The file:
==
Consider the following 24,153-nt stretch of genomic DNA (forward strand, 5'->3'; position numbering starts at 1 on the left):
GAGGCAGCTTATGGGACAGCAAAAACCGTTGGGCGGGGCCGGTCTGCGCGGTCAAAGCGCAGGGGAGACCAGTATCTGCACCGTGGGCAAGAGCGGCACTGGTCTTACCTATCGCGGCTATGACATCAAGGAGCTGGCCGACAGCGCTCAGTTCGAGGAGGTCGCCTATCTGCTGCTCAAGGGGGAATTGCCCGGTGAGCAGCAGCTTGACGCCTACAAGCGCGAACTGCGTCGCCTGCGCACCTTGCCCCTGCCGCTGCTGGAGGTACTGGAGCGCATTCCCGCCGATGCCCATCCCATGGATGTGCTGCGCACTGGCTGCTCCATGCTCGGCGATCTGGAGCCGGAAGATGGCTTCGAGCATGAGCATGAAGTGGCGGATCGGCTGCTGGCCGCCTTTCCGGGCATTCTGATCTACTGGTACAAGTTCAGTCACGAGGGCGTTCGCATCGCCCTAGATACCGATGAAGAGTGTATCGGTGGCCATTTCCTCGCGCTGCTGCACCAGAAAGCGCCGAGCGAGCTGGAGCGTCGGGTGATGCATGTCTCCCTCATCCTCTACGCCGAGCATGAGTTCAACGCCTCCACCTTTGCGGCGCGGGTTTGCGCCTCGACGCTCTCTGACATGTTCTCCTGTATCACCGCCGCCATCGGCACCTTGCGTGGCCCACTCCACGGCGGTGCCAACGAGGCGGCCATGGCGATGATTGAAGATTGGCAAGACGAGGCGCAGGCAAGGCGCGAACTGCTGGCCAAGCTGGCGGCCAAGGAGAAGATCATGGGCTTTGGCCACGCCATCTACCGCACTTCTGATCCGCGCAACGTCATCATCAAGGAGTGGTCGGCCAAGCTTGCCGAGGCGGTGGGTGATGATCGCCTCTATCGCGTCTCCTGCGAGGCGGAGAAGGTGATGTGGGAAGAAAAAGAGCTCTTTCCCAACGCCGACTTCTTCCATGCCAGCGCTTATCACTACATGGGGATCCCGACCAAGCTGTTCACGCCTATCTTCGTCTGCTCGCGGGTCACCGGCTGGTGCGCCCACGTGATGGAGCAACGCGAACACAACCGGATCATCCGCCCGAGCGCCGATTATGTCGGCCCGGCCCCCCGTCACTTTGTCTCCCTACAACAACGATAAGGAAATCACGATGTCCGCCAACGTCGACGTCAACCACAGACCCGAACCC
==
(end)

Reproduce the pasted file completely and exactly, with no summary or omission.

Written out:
Consider the following 24,153-nt stretch of genomic DNA (forward strand, 5'->3'; position numbering starts at 1 on the left):
GAGGCAGCTTATGGGACAGCAAAAACCGTTGGGCGGGGCCGGTCTGCGCGGTCAAAGCGCAGGGGAGACCAGTATCTGCACCGTGGGCAAGAGCGGCACTGGTCTTACCTATCGCGGCTATGACATCAAGGAGCTGGCCGACAGCGCTCAGTTCGAGGAGGTCGCCTATCTGCTGCTCAAGGGGGAATTGCCCGGTGAGCAGCAGCTTGACGCCTACAAGCGCGAACTGCGTCGCCTGCGCACCTTGCCCCTGCCGCTGCTGGAGGTACTGGAGCGCATTCCCGCCGATGCCCATCCCATGGATGTGCTGCGCACTGGCTGCTCCATGCTCGGCGATCTGGAGCCGGAAGATGGCTTCGAGCATGAGCATGAAGTGGCGGATCGGCTGCTGGCCGCCTTTCCGGGCATTCTGATCTACTGGTACAAGTTCAGTCACGAGGGCGTTCGCATCGCCCTAGATACCGATGAAGAGTGTATCGGTGGCCATTTCCTCGCGCTGCTGCACCAGAAAGCGCCGAGCGAGCTGGAGCGTCGGGTGATGCATGTCTCCCTCATCCTCTACGCCGAGCATGAGTTCAACGCCTCCACCTTTGCGGCGCGGGTTTGCGCCTCGACGCTCTCTGACATGTTCTCCTGTATCACCGCCGCCATCGGCACCTTGCGTGGCCCACTCCACGGCGGTGCCAACGAGGCGGCCATGGCGATGATTGAAGATTGGCAAGACGAGGCGCAGGCAAGGCGCGAACTGCTGGCCAAGCTGGCGGCCAAGGAGAAGATCATGGGCTTTGGCCACGCCATCTACCGCACTTCTGATCCGCGCAACGTCATCATCAAGGAGTGGTCGGCCAAGCTTGCCGAGGCGGTGGGTGATGATCGCCTCTATCGCGTCTCCTGCGAGGCGGAGAAGGTGATGTGGGAAGAAAAAGAGCTCTTTCCCAACGCCGACTTCTTCCATGCCAGCGCTTATCACTACATGGGGATCCCGACCAAGCTGTTCACGCCTATCTTCGTCTGCTCGCGGGTCACCGGCTGGTGCGCCCACGTGATGGAGCAACGCGAACACAACCGGATCATCCGCCCGAGCGCCGATTATGTCGGCCCGGCCCCCCGTCACTTTGTCTCCCTACAACAACGATAAGGAAATCACGATGTCCGCCAACGTCGACGTCAACCACAGACCCGAACCC